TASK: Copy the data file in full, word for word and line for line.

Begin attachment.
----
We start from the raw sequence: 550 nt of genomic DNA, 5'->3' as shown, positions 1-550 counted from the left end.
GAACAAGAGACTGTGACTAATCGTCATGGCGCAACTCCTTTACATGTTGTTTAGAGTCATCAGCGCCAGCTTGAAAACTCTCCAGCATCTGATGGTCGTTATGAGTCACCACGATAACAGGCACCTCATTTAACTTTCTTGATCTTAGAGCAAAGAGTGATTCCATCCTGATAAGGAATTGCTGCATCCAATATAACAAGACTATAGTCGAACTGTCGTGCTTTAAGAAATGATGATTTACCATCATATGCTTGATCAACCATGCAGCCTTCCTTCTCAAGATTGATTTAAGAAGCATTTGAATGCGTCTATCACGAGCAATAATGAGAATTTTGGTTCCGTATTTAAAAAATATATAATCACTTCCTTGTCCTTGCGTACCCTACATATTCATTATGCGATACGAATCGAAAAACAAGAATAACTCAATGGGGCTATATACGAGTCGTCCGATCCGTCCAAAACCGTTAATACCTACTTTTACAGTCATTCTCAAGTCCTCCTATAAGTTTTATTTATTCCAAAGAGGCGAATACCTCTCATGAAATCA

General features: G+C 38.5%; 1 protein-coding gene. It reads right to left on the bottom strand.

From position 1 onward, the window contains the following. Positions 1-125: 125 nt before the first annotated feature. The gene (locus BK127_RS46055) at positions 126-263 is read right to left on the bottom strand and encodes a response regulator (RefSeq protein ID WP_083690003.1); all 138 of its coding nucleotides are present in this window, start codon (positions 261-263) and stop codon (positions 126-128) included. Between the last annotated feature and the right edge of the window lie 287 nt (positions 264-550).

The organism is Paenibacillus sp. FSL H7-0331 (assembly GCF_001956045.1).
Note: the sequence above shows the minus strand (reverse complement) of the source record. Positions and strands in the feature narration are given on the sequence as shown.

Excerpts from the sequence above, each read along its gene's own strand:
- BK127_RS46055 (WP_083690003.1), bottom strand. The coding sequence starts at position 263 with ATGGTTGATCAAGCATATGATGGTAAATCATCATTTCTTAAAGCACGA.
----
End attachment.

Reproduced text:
We start from the raw sequence: 550 nt of genomic DNA, 5'->3' as shown, positions 1-550 counted from the left end.
GAACAAGAGACTGTGACTAATCGTCATGGCGCAACTCCTTTACATGTTGTTTAGAGTCATCAGCGCCAGCTTGAAAACTCTCCAGCATCTGATGGTCGTTATGAGTCACCACGATAACAGGCACCTCATTTAACTTTCTTGATCTTAGAGCAAAGAGTGATTCCATCCTGATAAGGAATTGCTGCATCCAATATAACAAGACTATAGTCGAACTGTCGTGCTTTAAGAAATGATGATTTACCATCATATGCTTGATCAACCATGCAGCCTTCCTTCTCAAGATTGATTTAAGAAGCATTTGAATGCGTCTATCACGAGCAATAATGAGAATTTTGGTTCCGTATTTAAAAAATATATAATCACTTCCTTGTCCTTGCGTACCCTACATATTCATTATGCGATACGAATCGAAAAACAAGAATAACTCAATGGGGCTATATACGAGTCGTCCGATCCGTCCAAAACCGTTAATACCTACTTTTACAGTCATTCTCAAGTCCTCCTATAAGTTTTATTTATTCCAAAGAGGCGAATACCTCTCATGAAATCA

General features: G+C 38.5%; 1 protein-coding gene. It reads right to left on the bottom strand.

From position 1 onward, the window contains the following. Positions 1-125: 125 nt before the first annotated feature. The gene (locus BK127_RS46055) at positions 126-263 is read right to left on the bottom strand and encodes a response regulator (RefSeq protein ID WP_083690003.1); all 138 of its coding nucleotides are present in this window, start codon (positions 261-263) and stop codon (positions 126-128) included. Between the last annotated feature and the right edge of the window lie 287 nt (positions 264-550).

The organism is Paenibacillus sp. FSL H7-0331 (assembly GCF_001956045.1).
Note: the sequence above shows the minus strand (reverse complement) of the source record. Positions and strands in the feature narration are given on the sequence as shown.

Excerpts from the sequence above, each read along its gene's own strand:
- BK127_RS46055 (WP_083690003.1), bottom strand. The coding sequence starts at position 263 with ATGGTTGATCAAGCATATGATGGTAAATCATCATTTCTTAAAGCACGA.